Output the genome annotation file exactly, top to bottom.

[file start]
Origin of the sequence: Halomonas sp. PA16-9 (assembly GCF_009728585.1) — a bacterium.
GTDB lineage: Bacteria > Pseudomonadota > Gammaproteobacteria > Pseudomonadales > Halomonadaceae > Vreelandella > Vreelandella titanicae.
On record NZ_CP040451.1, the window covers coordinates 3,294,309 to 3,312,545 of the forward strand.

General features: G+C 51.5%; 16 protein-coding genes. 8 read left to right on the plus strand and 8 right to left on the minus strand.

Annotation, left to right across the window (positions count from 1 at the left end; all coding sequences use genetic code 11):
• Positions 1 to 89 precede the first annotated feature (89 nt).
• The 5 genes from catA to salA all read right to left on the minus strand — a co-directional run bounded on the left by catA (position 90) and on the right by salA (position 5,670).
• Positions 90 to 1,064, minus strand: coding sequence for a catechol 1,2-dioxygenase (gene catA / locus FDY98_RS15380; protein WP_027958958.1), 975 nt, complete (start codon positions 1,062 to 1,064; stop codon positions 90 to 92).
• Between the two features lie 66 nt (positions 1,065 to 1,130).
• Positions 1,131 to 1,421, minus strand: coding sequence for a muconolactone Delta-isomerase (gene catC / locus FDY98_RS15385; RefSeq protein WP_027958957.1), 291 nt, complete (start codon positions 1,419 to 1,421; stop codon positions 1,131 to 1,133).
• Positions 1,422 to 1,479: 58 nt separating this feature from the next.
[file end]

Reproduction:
Origin of the sequence: Halomonas sp. PA16-9 (assembly GCF_009728585.1) — a bacterium.
GTDB lineage: Bacteria > Pseudomonadota > Gammaproteobacteria > Pseudomonadales > Halomonadaceae > Vreelandella > Vreelandella titanicae.
On record NZ_CP040451.1, the window covers coordinates 3,294,309 to 3,312,545 of the forward strand.

General features: G+C 51.5%; 16 protein-coding genes. 8 read left to right on the plus strand and 8 right to left on the minus strand.

Annotation, left to right across the window (positions count from 1 at the left end; all coding sequences use genetic code 11):
• Positions 1 to 89 precede the first annotated feature (89 nt).
• The 5 genes from catA to salA all read right to left on the minus strand — a co-directional run bounded on the left by catA (position 90) and on the right by salA (position 5,670).
• Positions 90 to 1,064, minus strand: coding sequence for a catechol 1,2-dioxygenase (gene catA / locus FDY98_RS15380; protein WP_027958958.1), 975 nt, complete (start codon positions 1,062 to 1,064; stop codon positions 90 to 92).
• Between the two features lie 66 nt (positions 1,065 to 1,130).
• Positions 1,131 to 1,421, minus strand: coding sequence for a muconolactone Delta-isomerase (gene catC / locus FDY98_RS15385; RefSeq protein WP_027958957.1), 291 nt, complete (start codon positions 1,419 to 1,421; stop codon positions 1,131 to 1,133).
• Positions 1,422 to 1,479: 58 nt separating this feature from the next.